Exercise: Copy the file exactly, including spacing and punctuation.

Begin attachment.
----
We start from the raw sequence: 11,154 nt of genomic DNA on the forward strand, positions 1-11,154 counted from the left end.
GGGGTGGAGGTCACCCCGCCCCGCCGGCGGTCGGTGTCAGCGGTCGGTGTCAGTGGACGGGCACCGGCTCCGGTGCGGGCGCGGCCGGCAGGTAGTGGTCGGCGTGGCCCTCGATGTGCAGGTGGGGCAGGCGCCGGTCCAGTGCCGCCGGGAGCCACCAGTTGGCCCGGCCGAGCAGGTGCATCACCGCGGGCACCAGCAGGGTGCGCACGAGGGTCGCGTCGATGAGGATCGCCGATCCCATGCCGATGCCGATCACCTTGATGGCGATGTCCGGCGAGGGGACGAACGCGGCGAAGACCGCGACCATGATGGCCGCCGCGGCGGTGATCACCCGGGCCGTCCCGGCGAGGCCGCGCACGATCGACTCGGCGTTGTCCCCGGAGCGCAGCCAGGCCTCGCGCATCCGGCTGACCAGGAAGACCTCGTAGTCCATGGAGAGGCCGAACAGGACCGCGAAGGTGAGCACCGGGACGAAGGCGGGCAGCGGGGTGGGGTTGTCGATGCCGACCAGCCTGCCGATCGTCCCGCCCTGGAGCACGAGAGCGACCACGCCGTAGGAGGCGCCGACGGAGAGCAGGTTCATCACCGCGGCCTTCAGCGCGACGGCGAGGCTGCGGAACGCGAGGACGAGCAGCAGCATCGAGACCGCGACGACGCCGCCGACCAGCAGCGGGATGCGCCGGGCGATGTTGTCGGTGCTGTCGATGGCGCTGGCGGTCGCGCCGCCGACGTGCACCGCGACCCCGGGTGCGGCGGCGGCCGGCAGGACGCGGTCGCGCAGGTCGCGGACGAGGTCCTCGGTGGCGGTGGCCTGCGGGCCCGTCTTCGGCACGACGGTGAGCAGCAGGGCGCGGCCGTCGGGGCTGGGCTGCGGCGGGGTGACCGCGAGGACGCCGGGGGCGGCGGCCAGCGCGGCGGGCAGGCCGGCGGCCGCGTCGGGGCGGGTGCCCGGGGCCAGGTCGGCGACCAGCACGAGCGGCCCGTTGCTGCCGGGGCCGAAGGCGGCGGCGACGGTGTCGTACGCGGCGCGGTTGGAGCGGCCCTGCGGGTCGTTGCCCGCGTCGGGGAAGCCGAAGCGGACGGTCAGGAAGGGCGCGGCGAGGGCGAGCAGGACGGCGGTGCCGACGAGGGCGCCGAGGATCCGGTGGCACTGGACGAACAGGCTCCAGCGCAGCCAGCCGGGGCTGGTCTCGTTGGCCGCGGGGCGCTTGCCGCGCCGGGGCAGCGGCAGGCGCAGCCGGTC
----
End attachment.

We start from the raw sequence: 11,154 nt of genomic DNA on the forward strand, positions 1-11,154 counted from the left end.
GGGGTGGAGGTCACCCCGCCCCGCCGGCGGTCGGTGTCAGCGGTCGGTGTCAGTGGACGGGCACCGGCTCCGGTGCGGGCGCGGCCGGCAGGTAGTGGTCGGCGTGGCCCTCGATGTGCAGGTGGGGCAGGCGCCGGTCCAGTGCCGCCGGGAGCCACCAGTTGGCCCGGCCGAGCAGGTGCATCACCGCGGGCACCAGCAGGGTGCGCACGAGGGTCGCGTCGATGAGGATCGCCGATCCCATGCCGATGCCGATCACCTTGATGGCGATGTCCGGCGAGGGGACGAACGCGGCGAAGACCGCGACCATGATGGCCGCCGCGGCGGTGATCACCCGGGCCGTCCCGGCGAGGCCGCGCACGATCGACTCGGCGTTGTCCCCGGAGCGCAGCCAGGCCTCGCGCATCCGGCTGACCAGGAAGACCTCGTAGTCCATGGAGAGGCCGAACAGGACCGCGAAGGTGAGCACCGGGACGAAGGCGGGCAGCGGGGTGGGGTTGTCGATGCCGACCAGCCTGCCGATCGTCCCGCCCTGGAGCACGAGAGCGACCACGCCGTAGGAGGCGCCGACGGAGAGCAGGTTCATCACCGCGGCCTTCAGCGCGACGGCGAGGCTGCGGAACGCGAGGACGAGCAGCAGCATCGAGACCGCGACGACGCCGCCGACCAGCAGCGGGATGCGCCGGGCGATGTTGTCGGTGCTGTCGATGGCGCTGGCGGTCGCGCCGCCGACGTGCACCGCGACCCCGGGTGCGGCGGCGGCCGGCAGGACGCGGTCGCGCAGGTCGCGGACGAGGTCCTCGGTGGCGGTGGCCTGCGGGCCCGTCTTCGGCACGACGGTGAGCAGCAGGGCGCGGCCGTCGGGGCTGGGCTGCGGCGGGGTGACCGCGAGGACGCCGGGGGCGGCGGCCAGCGCGGCGGGCAGGCCGGCGGCCGCGTCGGGGCGGGTGCCCGGGGCCAGGTCGGCGACCAGCACGAGCGGCCCGTTGCTGCCGGGGCCGAAGGCGGCGGCGACGGTGTCGTACGCGGCGCGGTTGGAGCGGCCCTGCGGGTCGTTGCCCGCGTCGGGGAAGCCGAAGCGGACGGTCAGGAAGGGCGCGGCGAGGGCGAGCAGGACGGCGGTGCCGACGAGGGCGCCGAGGATCCGGTGGCACTGGACGAACAGGCTCCAGCGCAGCCAGCCGGGGCTGGTCTCGTTGGCCGCGGGGCGCTTGCCGCGCCGGGGCAGCGGCAGGCGCAGCCGGTC